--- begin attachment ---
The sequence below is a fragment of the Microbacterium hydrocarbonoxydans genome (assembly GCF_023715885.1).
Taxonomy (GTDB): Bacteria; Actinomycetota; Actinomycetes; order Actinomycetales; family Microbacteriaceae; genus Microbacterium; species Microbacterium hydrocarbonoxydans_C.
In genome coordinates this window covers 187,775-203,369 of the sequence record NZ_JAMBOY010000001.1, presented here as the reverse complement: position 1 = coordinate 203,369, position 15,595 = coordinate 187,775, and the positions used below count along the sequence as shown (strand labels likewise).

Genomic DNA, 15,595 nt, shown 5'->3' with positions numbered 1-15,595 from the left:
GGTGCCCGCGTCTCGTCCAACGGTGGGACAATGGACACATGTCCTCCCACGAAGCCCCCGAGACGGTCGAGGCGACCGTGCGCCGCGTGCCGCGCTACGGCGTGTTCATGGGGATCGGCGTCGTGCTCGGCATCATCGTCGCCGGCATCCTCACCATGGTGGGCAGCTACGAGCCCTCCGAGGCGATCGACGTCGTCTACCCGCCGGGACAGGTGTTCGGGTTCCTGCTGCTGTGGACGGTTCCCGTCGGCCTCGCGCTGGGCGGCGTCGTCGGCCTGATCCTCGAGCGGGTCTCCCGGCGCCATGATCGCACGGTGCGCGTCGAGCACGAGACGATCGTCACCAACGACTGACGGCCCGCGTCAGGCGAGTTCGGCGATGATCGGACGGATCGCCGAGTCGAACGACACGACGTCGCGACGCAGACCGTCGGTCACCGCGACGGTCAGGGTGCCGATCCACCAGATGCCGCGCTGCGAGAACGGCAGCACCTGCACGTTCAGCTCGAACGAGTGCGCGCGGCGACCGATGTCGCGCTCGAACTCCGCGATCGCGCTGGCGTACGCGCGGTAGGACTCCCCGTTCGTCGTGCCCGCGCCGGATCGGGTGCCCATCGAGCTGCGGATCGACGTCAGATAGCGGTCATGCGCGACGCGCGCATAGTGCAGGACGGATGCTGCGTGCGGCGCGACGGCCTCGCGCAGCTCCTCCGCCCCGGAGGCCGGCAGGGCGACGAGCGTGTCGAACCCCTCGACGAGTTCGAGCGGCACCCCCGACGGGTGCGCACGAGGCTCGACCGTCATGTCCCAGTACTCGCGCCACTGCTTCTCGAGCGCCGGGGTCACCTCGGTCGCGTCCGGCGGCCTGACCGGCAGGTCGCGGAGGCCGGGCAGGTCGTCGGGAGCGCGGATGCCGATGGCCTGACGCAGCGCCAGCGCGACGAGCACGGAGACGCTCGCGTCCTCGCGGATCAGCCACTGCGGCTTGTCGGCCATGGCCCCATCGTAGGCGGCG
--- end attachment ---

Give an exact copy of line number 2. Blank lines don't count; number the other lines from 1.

Taxonomy (GTDB): Bacteria; Actinomycetota; Actinomycetes; order Actinomycetales; family Microbacteriaceae; genus Microbacterium; species Microbacterium hydrocarbonoxydans_C.